As second-generation Asian-Americans, when we read the parable of the Good Samaritan, we absolutely must recognize that we are often the most akin to the priest and the Levite than anyone else in the parable. There are undoubtedly many individuals in need within our communities that we simply pass by without a second thought. Like the priest and the Levite in the parable, we also often justify this with our prior religious commitments. In our case instead of avoiding the necessity of purification rituals, many of us have prioritized our fellowships and personal lives. In many ways it is certainly good to recognize that we are often ill-equipped to provide substantial and beneficial aid to absolutely everyone, however we ought to recognize that our hearts tend to gravitate towards the whole and the beautiful, rather than the broken and blemished. In all honesty, even as a counselor my own heart gravitates towards the whole and the beautiful rather than the broken and blemished. Yet within this place of shame we find that we all need Jesus more than we think. I need Jesus more than I think. Deep down as Asian-American believers we must recognize and possibly repent over the fact that we have most often chosen to love individuals while ignoring the people who have lived closest to us. This is absolutely significant in light of 1 Cor 12:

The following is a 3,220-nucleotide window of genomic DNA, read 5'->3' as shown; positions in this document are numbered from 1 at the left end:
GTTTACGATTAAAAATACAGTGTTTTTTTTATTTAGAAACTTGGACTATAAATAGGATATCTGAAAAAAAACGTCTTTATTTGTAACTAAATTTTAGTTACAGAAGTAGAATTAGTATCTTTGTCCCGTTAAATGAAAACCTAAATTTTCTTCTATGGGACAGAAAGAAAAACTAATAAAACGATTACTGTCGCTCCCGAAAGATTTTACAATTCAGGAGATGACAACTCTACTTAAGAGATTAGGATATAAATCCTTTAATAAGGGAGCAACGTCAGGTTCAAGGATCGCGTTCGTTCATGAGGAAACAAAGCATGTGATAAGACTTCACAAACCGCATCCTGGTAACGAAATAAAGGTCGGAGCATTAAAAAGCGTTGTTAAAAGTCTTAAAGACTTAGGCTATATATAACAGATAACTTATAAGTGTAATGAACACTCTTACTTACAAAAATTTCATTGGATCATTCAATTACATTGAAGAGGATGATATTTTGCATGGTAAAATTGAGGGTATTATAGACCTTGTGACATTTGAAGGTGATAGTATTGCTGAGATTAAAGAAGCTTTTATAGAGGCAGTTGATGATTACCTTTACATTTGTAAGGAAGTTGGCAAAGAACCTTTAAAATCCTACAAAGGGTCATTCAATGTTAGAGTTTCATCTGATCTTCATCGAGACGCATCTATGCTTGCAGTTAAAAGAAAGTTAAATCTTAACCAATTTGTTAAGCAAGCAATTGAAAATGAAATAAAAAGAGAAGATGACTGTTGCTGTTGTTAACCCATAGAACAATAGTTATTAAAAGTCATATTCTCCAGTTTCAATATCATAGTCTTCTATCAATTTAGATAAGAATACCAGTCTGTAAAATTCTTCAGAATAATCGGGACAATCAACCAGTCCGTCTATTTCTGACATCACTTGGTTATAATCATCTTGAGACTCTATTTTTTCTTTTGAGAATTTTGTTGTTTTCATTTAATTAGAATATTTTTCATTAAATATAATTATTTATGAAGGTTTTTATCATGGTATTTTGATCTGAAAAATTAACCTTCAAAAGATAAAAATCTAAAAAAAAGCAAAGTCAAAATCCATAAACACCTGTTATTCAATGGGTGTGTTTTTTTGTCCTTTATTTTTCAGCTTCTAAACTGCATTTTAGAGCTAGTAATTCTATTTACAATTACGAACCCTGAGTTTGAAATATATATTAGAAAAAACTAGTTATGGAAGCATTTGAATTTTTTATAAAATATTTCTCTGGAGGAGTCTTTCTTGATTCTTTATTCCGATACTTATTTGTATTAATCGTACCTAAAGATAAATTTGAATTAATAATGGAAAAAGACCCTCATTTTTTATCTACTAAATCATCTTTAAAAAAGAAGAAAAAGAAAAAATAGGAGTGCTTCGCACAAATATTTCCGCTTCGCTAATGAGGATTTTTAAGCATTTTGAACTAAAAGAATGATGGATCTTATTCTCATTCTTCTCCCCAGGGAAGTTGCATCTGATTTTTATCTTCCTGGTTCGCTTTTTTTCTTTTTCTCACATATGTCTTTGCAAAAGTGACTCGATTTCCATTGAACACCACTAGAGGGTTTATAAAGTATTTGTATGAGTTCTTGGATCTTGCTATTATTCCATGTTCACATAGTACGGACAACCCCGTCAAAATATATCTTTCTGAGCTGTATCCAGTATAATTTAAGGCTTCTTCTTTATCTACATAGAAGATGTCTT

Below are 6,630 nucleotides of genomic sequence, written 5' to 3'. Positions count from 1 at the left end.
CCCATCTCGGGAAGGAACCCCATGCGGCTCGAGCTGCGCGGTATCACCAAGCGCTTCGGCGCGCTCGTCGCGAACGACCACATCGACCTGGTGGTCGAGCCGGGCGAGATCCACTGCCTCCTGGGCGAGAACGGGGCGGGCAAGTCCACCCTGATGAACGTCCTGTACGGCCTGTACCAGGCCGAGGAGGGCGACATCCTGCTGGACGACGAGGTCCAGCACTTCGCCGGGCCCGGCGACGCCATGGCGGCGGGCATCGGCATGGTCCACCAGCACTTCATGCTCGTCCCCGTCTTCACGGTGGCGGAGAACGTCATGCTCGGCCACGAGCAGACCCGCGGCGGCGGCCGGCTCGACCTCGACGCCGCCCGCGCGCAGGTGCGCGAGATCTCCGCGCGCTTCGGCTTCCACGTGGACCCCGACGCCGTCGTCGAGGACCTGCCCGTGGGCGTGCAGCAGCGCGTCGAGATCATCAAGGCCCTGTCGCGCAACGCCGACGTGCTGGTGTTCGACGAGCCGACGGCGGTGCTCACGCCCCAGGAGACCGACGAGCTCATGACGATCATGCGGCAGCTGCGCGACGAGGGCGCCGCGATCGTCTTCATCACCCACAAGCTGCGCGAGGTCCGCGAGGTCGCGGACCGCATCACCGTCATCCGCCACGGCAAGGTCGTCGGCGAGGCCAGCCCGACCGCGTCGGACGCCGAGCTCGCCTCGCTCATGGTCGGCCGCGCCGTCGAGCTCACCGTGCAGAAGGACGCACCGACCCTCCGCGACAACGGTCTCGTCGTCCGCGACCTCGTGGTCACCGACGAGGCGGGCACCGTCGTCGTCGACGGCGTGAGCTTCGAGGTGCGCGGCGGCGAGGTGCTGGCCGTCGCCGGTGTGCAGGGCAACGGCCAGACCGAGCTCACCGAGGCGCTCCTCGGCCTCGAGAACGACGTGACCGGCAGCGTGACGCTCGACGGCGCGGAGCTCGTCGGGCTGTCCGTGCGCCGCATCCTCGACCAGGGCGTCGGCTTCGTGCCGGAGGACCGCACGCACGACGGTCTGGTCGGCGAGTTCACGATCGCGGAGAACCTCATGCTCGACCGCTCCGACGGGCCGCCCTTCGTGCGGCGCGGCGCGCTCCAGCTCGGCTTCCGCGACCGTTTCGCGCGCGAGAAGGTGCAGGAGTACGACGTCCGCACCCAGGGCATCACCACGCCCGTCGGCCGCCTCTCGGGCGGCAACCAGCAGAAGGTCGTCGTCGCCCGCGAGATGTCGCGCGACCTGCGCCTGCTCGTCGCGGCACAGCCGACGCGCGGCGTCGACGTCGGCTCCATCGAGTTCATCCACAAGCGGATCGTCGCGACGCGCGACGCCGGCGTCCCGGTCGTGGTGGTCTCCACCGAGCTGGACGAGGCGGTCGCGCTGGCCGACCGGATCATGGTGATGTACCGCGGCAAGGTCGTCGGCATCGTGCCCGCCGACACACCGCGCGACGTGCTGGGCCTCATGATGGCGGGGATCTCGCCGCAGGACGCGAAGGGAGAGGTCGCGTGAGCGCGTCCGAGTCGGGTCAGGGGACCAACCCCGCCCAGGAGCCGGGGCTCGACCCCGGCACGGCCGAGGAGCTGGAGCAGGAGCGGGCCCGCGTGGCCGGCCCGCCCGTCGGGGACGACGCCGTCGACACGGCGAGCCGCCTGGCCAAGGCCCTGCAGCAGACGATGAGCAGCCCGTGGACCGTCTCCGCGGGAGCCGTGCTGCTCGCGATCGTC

The eye cannot say to the hand, “I have no need of you,” nor again the head to the feet, “I have no need of you.” On the contrary, the parts of the body that seem to be weaker are indispensable, and on those parts of the body that we think less honorable we bestow the greater honor, and our unpresentable parts are treated with greater modesty, which our more presentable parts do not require. But God has so composed the body, giving greater honor to the part that lacked it, that there may be no division in the body, but that the members may have the same care for one another. If one member suffers, all suffer together; if one member is honored, all rejoice together.
(1 Corinthians 12:21-26 ESV)
As Asian-American believers we need to ask, “In what ways do we desperately need believers of other ethnicities?” Simultaneously, we also need to consider in what ways are we as Asian-Americans indispensable to the majority culture.
Pew Research Center (2012). The Rise of Asian Americans. Retrieved from http://www.pewsocialtrends.org/2012/06/19/the-rise-of-asian-americans/